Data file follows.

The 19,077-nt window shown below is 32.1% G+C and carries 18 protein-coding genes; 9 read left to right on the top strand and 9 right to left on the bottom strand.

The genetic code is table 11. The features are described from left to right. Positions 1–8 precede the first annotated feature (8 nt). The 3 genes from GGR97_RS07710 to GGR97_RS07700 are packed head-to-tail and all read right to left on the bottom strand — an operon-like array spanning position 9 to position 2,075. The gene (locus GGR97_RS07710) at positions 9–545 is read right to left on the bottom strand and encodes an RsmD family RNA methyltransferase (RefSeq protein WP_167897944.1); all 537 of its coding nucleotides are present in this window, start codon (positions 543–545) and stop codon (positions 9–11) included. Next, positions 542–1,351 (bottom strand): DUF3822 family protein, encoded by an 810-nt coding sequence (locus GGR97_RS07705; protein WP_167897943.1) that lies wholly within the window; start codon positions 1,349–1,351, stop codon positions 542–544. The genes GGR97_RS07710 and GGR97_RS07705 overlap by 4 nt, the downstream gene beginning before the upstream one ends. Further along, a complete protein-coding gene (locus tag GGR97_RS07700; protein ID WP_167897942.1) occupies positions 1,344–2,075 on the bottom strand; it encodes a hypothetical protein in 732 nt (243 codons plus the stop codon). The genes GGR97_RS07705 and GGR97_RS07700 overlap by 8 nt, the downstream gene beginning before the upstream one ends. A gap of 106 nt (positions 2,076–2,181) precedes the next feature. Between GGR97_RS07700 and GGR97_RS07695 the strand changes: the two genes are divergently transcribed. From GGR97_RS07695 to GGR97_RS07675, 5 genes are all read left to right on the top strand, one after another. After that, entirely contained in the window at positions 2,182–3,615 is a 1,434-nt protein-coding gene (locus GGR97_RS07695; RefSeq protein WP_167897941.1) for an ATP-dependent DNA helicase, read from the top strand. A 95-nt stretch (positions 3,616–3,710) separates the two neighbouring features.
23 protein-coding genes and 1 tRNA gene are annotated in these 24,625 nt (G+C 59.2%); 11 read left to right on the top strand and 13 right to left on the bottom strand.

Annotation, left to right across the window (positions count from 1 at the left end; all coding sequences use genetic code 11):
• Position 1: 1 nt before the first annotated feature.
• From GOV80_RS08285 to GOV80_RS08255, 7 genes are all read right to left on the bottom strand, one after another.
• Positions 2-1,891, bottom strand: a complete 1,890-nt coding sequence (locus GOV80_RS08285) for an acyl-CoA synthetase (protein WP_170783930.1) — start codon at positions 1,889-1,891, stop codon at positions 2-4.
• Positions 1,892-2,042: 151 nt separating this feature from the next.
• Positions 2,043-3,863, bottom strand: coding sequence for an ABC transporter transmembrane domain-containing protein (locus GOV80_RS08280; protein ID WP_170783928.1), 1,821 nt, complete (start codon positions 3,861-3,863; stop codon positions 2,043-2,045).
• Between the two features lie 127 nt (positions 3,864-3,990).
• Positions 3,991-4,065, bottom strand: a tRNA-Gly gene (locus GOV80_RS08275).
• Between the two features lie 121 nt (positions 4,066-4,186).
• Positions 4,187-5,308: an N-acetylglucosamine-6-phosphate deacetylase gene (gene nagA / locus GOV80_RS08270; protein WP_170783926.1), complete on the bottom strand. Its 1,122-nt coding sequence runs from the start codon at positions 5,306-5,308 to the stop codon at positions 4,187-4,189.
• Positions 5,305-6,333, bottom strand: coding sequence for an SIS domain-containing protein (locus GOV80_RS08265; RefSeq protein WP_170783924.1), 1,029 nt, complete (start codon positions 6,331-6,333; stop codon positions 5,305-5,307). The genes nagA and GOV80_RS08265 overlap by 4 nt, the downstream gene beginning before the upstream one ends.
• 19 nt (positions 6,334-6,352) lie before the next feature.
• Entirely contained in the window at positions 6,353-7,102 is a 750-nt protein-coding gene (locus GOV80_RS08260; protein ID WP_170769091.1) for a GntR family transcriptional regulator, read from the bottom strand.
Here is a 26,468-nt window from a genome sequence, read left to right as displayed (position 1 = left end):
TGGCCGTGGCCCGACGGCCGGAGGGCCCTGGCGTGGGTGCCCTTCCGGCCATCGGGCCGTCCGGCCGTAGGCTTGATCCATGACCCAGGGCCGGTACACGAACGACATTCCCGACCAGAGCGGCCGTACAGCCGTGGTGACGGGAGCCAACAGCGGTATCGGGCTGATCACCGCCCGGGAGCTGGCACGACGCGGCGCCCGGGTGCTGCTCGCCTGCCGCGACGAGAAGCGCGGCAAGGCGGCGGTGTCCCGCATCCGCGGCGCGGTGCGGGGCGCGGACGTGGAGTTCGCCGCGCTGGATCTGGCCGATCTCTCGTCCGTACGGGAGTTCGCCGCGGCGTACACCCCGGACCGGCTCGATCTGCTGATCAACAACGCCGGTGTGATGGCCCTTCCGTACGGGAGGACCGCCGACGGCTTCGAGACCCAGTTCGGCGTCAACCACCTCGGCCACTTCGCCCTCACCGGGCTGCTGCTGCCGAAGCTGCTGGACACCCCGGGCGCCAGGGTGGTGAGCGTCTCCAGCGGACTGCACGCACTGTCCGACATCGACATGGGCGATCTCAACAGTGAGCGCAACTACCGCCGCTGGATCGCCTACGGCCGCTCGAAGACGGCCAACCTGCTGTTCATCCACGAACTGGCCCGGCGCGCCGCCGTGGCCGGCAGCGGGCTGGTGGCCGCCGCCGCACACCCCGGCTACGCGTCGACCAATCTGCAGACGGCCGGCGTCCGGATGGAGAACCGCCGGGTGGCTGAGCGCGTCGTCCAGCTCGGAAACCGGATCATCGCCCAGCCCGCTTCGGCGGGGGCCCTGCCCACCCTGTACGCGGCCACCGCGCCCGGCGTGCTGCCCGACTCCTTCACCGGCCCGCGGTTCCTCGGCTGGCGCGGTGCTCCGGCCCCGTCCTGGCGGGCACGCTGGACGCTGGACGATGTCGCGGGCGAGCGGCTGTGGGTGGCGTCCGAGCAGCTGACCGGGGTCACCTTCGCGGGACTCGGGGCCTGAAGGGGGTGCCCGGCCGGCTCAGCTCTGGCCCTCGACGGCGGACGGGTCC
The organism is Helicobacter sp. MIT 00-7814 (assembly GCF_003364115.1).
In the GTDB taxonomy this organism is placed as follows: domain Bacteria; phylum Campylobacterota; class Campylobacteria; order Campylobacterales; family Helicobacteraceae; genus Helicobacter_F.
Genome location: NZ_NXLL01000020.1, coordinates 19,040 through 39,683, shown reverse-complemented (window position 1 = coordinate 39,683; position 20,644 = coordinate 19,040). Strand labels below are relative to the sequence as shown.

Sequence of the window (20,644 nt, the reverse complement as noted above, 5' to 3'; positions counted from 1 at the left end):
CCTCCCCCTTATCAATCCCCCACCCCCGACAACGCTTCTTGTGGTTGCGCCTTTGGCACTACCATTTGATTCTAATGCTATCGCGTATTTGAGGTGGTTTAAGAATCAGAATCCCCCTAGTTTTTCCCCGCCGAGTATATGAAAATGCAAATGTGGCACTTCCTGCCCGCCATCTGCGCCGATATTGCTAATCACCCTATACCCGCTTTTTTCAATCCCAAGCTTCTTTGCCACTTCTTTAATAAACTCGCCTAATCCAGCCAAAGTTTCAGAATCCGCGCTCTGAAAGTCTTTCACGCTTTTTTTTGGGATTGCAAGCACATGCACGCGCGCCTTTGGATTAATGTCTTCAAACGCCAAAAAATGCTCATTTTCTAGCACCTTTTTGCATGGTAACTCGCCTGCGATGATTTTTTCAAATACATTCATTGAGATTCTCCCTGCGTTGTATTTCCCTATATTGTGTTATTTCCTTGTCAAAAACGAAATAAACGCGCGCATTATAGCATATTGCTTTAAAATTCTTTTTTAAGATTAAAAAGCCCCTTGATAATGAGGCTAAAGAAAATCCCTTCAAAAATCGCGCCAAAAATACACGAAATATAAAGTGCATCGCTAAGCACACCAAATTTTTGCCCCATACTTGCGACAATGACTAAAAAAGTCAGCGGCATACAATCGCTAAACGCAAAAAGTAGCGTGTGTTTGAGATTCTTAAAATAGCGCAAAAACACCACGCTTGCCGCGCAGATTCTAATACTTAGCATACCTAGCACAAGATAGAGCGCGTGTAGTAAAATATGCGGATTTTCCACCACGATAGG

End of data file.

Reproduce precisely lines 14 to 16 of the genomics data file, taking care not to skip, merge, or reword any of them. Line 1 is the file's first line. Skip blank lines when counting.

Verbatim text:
• Positions 5,305-6,333, bottom strand: coding sequence for an SIS domain-containing protein (locus GOV80_RS08265; RefSeq protein WP_170783924.1), 1,029 nt, complete (start codon positions 6,331-6,333; stop codon positions 5,305-5,307). The genes nagA and GOV80_RS08265 overlap by 4 nt, the downstream gene beginning before the upstream one ends.
• 19 nt (positions 6,334-6,352) lie before the next feature.
• Entirely contained in the window at positions 6,353-7,102 is a 750-nt protein-coding gene (locus GOV80_RS08260; protein ID WP_170769091.1) for a GntR family transcriptional regulator, read from the bottom strand.